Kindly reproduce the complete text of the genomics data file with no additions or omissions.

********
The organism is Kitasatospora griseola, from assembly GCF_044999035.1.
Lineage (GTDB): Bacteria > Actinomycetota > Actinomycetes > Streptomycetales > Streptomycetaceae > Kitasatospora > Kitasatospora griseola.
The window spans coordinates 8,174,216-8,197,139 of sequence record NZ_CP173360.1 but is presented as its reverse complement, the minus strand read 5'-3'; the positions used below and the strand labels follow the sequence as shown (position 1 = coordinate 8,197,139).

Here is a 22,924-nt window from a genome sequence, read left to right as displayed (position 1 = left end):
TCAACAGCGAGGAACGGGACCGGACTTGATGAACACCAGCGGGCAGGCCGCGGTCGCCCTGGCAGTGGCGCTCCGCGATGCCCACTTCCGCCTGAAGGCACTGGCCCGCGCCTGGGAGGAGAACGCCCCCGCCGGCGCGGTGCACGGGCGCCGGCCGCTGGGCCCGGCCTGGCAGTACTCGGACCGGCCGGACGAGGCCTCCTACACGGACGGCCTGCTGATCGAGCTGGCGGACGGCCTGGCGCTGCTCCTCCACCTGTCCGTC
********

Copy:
The organism is Kitasatospora griseola, from assembly GCF_044999035.1.
Lineage (GTDB): Bacteria > Actinomycetota > Actinomycetes > Streptomycetales > Streptomycetaceae > Kitasatospora > Kitasatospora griseola.
The window spans coordinates 8,174,216-8,197,139 of sequence record NZ_CP173360.1 but is presented as its reverse complement, the minus strand read 5'-3'; the positions used below and the strand labels follow the sequence as shown (position 1 = coordinate 8,197,139).

Here is a 22,924-nt window from a genome sequence, read left to right as displayed (position 1 = left end):
TCAACAGCGAGGAACGGGACCGGACTTGATGAACACCAGCGGGCAGGCCGCGGTCGCCCTGGCAGTGGCGCTCCGCGATGCCCACTTCCGCCTGAAGGCACTGGCCCGCGCCTGGGAGGAGAACGCCCCCGCCGGCGCGGTGCACGGGCGCCGGCCGCTGGGCCCGGCCTGGCAGTACTCGGACCGGCCGGACGAGGCCTCCTACACGGACGGCCTGCTGATCGAGCTGGCGGACGGCCTGGCGCTGCTCCTCCACCTGTCCGTC